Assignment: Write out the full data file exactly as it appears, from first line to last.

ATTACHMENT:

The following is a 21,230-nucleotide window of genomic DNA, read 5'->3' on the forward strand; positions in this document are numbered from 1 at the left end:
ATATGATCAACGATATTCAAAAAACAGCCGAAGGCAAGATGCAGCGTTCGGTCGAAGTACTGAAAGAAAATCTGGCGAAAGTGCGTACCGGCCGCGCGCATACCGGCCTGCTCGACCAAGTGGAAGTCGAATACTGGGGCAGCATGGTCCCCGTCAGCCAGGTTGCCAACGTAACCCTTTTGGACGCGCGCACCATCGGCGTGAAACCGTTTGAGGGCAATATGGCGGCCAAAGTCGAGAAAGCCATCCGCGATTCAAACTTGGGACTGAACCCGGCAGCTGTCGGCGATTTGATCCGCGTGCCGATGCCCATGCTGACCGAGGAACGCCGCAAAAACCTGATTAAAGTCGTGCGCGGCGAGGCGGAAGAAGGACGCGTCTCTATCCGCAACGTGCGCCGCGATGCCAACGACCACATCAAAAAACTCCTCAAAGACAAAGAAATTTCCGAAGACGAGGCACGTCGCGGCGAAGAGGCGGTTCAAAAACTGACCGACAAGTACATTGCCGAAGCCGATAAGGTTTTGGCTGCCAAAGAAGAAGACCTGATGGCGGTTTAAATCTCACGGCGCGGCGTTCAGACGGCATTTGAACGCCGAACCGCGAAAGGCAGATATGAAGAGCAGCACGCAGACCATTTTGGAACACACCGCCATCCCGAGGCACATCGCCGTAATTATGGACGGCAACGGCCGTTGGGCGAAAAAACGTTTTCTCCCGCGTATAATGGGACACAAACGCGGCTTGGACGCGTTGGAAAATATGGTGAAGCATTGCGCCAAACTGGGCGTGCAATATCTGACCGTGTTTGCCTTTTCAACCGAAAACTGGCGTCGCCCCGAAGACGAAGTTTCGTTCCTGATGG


The following is a 21,230-nucleotide window of genomic DNA, read 5'->3' on the forward strand; positions in this document are numbered from 1 at the left end:
ATATGATCAACGATATTCAAAAAACAGCCGAAGGCAAGATGCAGCGTTCGGTCGAAGTACTGAAAGAAAATCTGGCGAAAGTGCGTACCGGCCGCGCGCATACCGGCCTGCTCGACCAAGTGGAAGTCGAATACTGGGGCAGCATGGTCCCCGTCAGCCAGGTTGCCAACGTAACCCTTTTGGACGCGCGCACCATCGGCGTGAAACCGTTTGAGGGCAATATGGCGGCCAAAGTCGAGAAAGCCATCCGCGATTCAAACTTGGGACTGAACCCGGCAGCTGTCGGCGATTTGATCCGCGTGCCGATGCCCATGCTGACCGAGGAACGCCGCAAAAACCTGATTAAAGTCGTGCGCGGCGAGGCGGAAGAAGGACGCGTCTCTATCCGCAACGTGCGCCGCGATGCCAACGACCACATCAAAAAACTCCTCAAAGACAAAGAAATTTCCGAAGACGAGGCACGTCGCGGCGAAGAGGCGGTTCAAAAACTGACCGACAAGTACATTGCCGAAGCCGATAAGGTTTTGGCTGCCAAAGAAGAAGACCTGATGGCGGTTTAAATCTCACGGCGCGGCGTTCAGACGGCATTTGAACGCCGAACCGCGAAAGGCAGATATGAAGAGCAGCACGCAGACCATTTTGGAACACACCGCCATCCCGAGGCACATCGCCGTAATTATGGACGGCAACGGCCGTTGGGCGAAAAAACGTTTTCTCCCGCGTATAATGGGACACAAACGCGGCTTGGACGCGTTGGAAAATATGGTGAAGCATTGCGCCAAACTGGGCGTGCAATATCTGACCGTGTTTGCCTTTTCAACCGAAAACTGGCGTCGCCCCGAAGACGAAGTTTCGTTCCTGATGG